ATIA Blog: Essential Tips for Writing Your Translation CV

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Translation agencies and organizations looking to hire in-house translators tend to receive a high volume of applications, even on a weekly basis. It becomes increasingly important then to ensure that your CV stands out in all the right ways. But what does this mean? Below, we explore the “dos and don’ts” of translation CVs.

Do:

  • Highlight your assets in education and experiences. It is not unusual to put the most relevant education and work in bold to draw the hiring officer’s eye to that first and foremost.
  • Tell them a bit about yourself. The most important part of your CV is you and you are what will make it stand out from the rest! Take the time to write a short description of yourself that includes your motivations, skills and language combinations.
  • List your relevant work experiences from the most recent to the oldest examples
  • Include your published materials, being clear to highlight any books or peer-reviewed articles, research work and translations. If you can include links to each item, this will help your case in terms of ready accessibility for the hiring officer
  • Include your professional associations, including your level of certification with ATIA
  • List your relevant education experiences from the most recent to the oldest examples.
  • Include any relevant awards, scholarships, bursaries or other recognitions you have received.
  • Be specific about your language skills including listing your specialized translation fields (such as medical, court etc), as well as the language combinations you hold and your level in each combination.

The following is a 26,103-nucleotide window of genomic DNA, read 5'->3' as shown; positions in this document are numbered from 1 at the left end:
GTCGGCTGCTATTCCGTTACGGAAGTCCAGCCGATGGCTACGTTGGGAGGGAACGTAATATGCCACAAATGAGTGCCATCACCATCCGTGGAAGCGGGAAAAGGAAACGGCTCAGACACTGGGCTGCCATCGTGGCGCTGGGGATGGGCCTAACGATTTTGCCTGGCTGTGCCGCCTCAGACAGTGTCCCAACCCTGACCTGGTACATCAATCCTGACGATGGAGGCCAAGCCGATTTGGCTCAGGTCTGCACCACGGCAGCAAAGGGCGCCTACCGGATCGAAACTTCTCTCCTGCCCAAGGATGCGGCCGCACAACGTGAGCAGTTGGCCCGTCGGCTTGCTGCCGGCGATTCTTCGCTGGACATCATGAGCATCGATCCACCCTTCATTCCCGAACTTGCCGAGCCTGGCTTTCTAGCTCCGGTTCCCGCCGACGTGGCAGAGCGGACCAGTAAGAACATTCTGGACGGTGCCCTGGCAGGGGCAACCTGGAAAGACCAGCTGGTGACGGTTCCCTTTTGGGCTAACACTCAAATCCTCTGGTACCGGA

• Include information about your computer skills including (but not limited to): knowledge of the Microsoft Office Suite or its equivalences (Mac OS, Google, etc); CAT tools or other management systems you may use; and any web skills you have.
  • Include a few other small details that help you stand out. These can be some of your interests, as well as other assets you have such as a driver’s license, if relevant.

Don’t:

  • Exceed 2 pages. One page is preferable.
  • Mess with formatting. Avoid strange fonts or making things difficult to read. Do not use colours or decorative elements to stand out – this just makes your CV look like it is not polished.
  • Include a photo of yourself. This will get you sent directly to the “toss” pile, no matter how perfect you are for the posting. It makes employers uncomfortable to see a picture of you which could influence how you and your application are received.
  • Include every job you have ever had in your “work experience” section. It isn’t relevant that you were a barista 8 years ago and worse, it can make your CV looks muddled. The “translation” to the hiring officer is that you aren’t very focused on your translation career.
  • Don’t include your grades with your education experiences. It takes up space and is not necessary unless you graduated with honours or distinction.
  • Write a separate cover letter – not many officers the time to read these anymore, especially if they receive a stack of them every week. A short email with your basic personal introduction, and some highlights from your attached CV are enough.
  • Forget to attach the CV. Everyone makes this mistake at some point and some places are more forgiving than others but it is best if you don’t make this mistake.